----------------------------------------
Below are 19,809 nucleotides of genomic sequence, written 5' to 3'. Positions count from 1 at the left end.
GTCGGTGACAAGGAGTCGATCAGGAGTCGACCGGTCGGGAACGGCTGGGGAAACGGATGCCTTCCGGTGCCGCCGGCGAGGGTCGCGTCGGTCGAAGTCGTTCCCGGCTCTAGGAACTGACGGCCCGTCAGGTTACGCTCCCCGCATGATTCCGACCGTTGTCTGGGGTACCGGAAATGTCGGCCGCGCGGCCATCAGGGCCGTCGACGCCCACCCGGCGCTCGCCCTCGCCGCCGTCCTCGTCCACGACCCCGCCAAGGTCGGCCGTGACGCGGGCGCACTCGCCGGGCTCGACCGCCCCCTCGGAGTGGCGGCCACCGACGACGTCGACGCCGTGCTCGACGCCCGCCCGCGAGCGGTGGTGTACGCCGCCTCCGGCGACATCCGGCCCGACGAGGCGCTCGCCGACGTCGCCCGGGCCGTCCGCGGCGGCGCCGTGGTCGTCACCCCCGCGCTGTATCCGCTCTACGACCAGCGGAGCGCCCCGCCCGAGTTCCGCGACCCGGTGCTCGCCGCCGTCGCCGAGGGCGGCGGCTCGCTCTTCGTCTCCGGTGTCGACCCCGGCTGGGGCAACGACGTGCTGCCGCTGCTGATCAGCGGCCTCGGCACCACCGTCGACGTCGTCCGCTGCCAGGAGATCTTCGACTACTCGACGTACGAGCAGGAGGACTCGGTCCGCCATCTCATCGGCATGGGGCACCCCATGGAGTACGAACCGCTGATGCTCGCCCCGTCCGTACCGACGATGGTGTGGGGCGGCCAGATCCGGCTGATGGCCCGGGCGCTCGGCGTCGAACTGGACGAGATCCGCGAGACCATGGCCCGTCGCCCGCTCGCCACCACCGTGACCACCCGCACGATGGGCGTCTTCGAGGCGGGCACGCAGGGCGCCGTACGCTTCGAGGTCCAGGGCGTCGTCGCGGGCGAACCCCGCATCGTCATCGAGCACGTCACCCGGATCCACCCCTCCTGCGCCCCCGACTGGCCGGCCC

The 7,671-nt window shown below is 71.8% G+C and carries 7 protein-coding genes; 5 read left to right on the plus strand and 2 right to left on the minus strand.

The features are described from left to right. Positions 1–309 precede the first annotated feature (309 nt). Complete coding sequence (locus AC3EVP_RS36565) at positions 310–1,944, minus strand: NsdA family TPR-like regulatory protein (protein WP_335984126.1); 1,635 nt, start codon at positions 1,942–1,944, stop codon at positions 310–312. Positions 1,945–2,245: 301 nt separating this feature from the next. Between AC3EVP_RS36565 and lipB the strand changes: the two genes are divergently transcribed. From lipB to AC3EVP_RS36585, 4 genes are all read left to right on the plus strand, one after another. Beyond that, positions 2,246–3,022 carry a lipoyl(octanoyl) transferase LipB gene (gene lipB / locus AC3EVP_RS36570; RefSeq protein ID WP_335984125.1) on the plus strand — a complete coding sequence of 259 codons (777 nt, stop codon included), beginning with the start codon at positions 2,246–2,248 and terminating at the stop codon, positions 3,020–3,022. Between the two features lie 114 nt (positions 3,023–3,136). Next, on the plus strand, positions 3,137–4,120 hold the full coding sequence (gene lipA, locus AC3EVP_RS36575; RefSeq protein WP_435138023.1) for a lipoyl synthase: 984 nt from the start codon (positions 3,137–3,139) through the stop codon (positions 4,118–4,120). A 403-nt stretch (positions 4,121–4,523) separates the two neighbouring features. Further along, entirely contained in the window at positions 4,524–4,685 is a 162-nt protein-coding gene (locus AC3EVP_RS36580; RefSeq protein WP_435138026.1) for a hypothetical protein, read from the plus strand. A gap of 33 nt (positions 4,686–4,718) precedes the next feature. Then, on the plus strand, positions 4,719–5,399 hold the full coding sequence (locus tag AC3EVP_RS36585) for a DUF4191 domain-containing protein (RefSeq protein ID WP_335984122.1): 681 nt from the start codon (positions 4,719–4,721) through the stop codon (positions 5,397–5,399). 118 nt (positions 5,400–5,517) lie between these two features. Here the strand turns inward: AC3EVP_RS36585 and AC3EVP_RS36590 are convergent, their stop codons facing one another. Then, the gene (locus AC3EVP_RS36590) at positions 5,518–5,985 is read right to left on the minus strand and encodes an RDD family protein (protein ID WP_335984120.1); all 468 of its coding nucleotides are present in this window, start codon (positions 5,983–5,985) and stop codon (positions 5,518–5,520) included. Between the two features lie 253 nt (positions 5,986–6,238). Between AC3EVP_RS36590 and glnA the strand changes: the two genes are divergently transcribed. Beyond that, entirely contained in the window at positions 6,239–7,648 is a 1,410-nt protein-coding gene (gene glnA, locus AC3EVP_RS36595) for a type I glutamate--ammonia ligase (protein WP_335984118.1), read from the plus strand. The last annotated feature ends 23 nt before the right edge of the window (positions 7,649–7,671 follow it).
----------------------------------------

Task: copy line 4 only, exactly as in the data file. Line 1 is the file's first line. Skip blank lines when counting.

The features are described from left to right. Positions 1–309 precede the first annotated feature (309 nt). Complete coding sequence (locus AC3EVP_RS36565) at positions 310–1,944, minus strand: NsdA family TPR-like regulatory protein (protein WP_335984126.1); 1,635 nt, start codon at positions 1,942–1,944, stop codon at positions 310–312. Positions 1,945–2,245: 301 nt separating this feature from the next. Between AC3EVP_RS36565 and lipB the strand changes: the two genes are divergently transcribed. From lipB to AC3EVP_RS36585, 4 genes are all read left to right on the plus strand, one after another. Beyond that, positions 2,246–3,022 carry a lipoyl(octanoyl) transferase LipB gene (gene lipB / locus AC3EVP_RS36570; RefSeq protein ID WP_335984125.1) on the plus strand — a complete coding sequence of 259 codons (777 nt, stop codon included), beginning with the start codon at positions 2,246–2,248 and terminating at the stop codon, positions 3,020–3,022. Between the two features lie 114 nt (positions 3,023–3,136). Next, on the plus strand, positions 3,137–4,120 hold the full coding sequence (gene lipA, locus AC3EVP_RS36575; RefSeq protein WP_435138023.1) for a lipoyl synthase: 984 nt from the start codon (positions 3,137–3,139) through the stop codon (positions 4,118–4,120). A 403-nt stretch (positions 4,121–4,523) separates the two neighbouring features. Further along, entirely contained in the window at positions 4,524–4,685 is a 162-nt protein-coding gene (locus AC3EVP_RS36580; RefSeq protein WP_435138026.1) for a hypothetical protein, read from the plus strand. A gap of 33 nt (positions 4,686–4,718) precedes the next feature. Then, on the plus strand, positions 4,719–5,399 hold the full coding sequence (locus tag AC3EVP_RS36585) for a DUF4191 domain-containing protein (RefSeq protein ID WP_335984122.1): 681 nt from the start codon (positions 4,719–4,721) through the stop codon (positions 5,397–5,399). 118 nt (positions 5,400–5,517) lie between these two features. Here the strand turns inward: AC3EVP_RS36585 and AC3EVP_RS36590 are convergent, their stop codons facing one another. Then, the gene (locus AC3EVP_RS36590) at positions 5,518–5,985 is read right to left on the minus strand and encodes an RDD family protein (protein ID WP_335984120.1); all 468 of its coding nucleotides are present in this window, start codon (positions 5,983–5,985) and stop codon (positions 5,518–5,520) included. Between the two features lie 253 nt (positions 5,986–6,238). Between AC3EVP_RS36590 and glnA the strand changes: the two genes are divergently transcribed. Beyond that, entirely contained in the window at positions 6,239–7,648 is a 1,410-nt protein-coding gene (gene glnA, locus AC3EVP_RS36595) for a type I glutamate--ammonia ligase (protein WP_335984118.1), read from the plus strand. The last annotated feature ends 23 nt before the right edge of the window (positions 7,649–7,671 follow it).